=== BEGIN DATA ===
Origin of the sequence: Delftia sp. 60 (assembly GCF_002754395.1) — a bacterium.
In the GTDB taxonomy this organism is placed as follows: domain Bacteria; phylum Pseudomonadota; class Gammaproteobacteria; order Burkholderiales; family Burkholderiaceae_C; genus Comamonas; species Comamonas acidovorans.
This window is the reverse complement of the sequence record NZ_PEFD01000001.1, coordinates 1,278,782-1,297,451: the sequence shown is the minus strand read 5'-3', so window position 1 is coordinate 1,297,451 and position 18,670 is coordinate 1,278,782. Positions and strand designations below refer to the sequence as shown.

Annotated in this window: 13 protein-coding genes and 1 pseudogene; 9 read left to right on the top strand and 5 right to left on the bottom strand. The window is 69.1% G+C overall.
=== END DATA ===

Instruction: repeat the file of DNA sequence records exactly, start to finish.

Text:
Origin of the sequence: Delftia sp. 60 (assembly GCF_002754395.1) — a bacterium.
In the GTDB taxonomy this organism is placed as follows: domain Bacteria; phylum Pseudomonadota; class Gammaproteobacteria; order Burkholderiales; family Burkholderiaceae_C; genus Comamonas; species Comamonas acidovorans.
This window is the reverse complement of the sequence record NZ_PEFD01000001.1, coordinates 1,278,782-1,297,451: the sequence shown is the minus strand read 5'-3', so window position 1 is coordinate 1,297,451 and position 18,670 is coordinate 1,278,782. Positions and strand designations below refer to the sequence as shown.

Annotated in this window: 13 protein-coding genes and 1 pseudogene; 9 read left to right on the top strand and 5 right to left on the bottom strand. The window is 69.1% G+C overall.